‘Saturday Night’ Is A Must-Watch For Every ‘SNL’ Fan — Even If It Was Directed By James Franco

by 6 years ago

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I know what you’re thinking: “What? James Franco? The guy who teaches his own class at NYU, posts nearly naked photos of himself on Instagram only to quickly delete them, and lived on the streets for a movie role did a documentary about Saturday Night Live? Nope! Hard pass!”

But here’s the thing: it’s a must-see for anyone remotely interested in the late-night sketch comedy show.

Simply dubbed Saturday Night, the documentary premiered on Hulu Plus this past Friday and goes behind the scenes of a single SNL episode from December 6, 2008, hosted by John Malkovich. Chronicling the first pitch meeting, all the way through to the live performance, and even into the start of a new week when the entire process starts over again with a new host, the documentary is a never-before-seen peek at often-tumultuous writing and rehearsal processes backstage at Studio 8H.

Even those diehard fans that’ve memorized Live From New York and annoy family and friends with a barrage of know-it-all SNL facts will learn a thing or two from Saturday Night.

Here are some Saturday Night moments to whet your palate and reasons to check out Franco’s film.

Inside The Monday Pitch Meeting

“Executive Producer Lorne Michaels” is the first thing you see when the end credits start rolling on a ton of popular NBC shows, from 30 Rock to Jimmy Fallon’s The Tonight Show to, obviously, SNL. In the first stage of the show’s conception, all the writers pile into Lorne’s office for a pitch meeting and toss around ideas for sketches. The basics of the pitch meeting are the writers and actors attempt to see what sticks with the group.

Former SNL feature player Will Forte quickly explains that pitches are “50% bullshit.”

“Usually, when something sounds really funny, that person doesn’t intend to actually write the thing, because if you have an idea, you don’t wanna blow the joke,” says Forte. Which leads us to this interesting fact – the goal is to hide the punch lines for the sketches that move forward until they are acted out on Wednesday.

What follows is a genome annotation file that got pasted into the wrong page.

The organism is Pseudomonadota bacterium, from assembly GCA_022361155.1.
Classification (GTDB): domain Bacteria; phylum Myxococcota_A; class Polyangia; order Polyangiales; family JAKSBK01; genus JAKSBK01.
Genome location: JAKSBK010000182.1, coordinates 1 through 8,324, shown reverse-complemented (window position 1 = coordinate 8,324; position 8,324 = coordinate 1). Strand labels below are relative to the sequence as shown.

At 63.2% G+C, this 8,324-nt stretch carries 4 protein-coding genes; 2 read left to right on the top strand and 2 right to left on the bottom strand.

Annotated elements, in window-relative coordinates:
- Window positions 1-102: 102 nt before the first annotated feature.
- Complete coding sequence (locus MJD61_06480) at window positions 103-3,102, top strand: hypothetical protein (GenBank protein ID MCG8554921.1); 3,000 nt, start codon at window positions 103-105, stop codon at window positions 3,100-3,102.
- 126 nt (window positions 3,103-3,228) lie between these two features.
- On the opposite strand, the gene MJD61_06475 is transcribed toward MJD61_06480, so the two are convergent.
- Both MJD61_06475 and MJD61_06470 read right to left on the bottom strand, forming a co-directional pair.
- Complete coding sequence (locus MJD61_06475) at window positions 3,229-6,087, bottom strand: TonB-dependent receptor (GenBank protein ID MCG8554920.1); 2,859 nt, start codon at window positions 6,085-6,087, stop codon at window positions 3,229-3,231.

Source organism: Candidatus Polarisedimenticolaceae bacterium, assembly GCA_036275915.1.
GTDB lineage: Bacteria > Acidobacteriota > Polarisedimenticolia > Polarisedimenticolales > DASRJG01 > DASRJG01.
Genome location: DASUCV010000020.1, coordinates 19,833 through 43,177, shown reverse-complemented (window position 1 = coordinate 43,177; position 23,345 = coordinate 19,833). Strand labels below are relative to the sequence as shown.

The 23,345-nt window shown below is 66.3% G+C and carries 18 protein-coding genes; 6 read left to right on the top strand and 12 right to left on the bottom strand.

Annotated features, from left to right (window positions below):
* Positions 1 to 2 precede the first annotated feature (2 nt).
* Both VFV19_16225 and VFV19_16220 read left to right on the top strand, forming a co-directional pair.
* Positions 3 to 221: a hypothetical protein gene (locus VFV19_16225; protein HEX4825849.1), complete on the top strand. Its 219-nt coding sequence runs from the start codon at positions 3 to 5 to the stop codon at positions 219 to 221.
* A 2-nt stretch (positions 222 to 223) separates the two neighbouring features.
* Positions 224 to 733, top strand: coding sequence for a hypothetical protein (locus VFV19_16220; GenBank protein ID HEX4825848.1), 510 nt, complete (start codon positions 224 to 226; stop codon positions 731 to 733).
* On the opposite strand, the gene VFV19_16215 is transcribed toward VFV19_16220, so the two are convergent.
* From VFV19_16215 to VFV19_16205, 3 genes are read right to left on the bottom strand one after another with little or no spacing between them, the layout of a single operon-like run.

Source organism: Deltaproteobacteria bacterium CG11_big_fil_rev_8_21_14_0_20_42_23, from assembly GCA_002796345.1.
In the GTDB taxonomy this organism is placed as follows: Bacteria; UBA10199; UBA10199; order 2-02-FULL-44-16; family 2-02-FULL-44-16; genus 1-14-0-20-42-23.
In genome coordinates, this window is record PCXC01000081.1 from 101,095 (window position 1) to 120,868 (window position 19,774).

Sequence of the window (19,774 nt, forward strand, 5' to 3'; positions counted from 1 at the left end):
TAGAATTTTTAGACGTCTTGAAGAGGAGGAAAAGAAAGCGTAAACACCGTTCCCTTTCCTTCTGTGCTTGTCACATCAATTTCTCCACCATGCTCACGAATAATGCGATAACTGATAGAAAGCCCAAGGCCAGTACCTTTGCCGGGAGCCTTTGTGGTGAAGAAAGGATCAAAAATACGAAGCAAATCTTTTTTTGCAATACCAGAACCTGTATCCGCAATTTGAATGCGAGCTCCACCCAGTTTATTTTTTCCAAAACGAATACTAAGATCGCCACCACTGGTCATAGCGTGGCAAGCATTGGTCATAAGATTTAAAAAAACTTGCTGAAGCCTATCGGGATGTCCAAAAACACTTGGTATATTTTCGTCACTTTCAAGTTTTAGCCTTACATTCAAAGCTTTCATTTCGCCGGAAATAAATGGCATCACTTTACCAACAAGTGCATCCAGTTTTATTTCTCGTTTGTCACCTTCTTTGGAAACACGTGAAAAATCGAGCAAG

There’s a Minute-Long Scene Where Will Forte Tries to Pick the Right Fart Sound

After the pitch meeting on Monday, only 24 hours are given for the writers and cast to turn in their finished scripts. And the actors and writers are for sure collaborating with each other, from discussing potential blocking to working out the exact jokes to even, in the case of Kristen Wiig and Will Forte, trying to come up with the perfect fart sound.

A scene between the two in Saturday Night involves something SNL utilizes from time to time called “The Ultimate Fart Soundboard.” During this scene, this wonderful exchange happens:

[PVVVVVVVVVVVRT]

“You think we should start with that one or start with this one?”

[PFF]

“That’s a more classic-sounding far.”

“Yeah.”

[PFF] [PFF] [PVVRT] [PFFF]

“That’s a little busy.”

Over 50 Sketches Come In, Nine Sketches Come Out

Out of the more than sketches that were written for this particular episode with John Malkovich, only nine of the skits actually made the air. Whether they were cut after the table, or during the rehearsals, or even just before airtime, nothing is set in stone until it’s said on live TV, which, if you think about it, is why SNL is so popular.

The film will give SNL fans an even greater appreciation for everything that goes into doing a weekly live show. The jury is still out about whether Saturday Night will make people like James Franco a little more.

NEXT:  The Night A 20-Year-Old Stole The Show On ‘Saturday Night Live’


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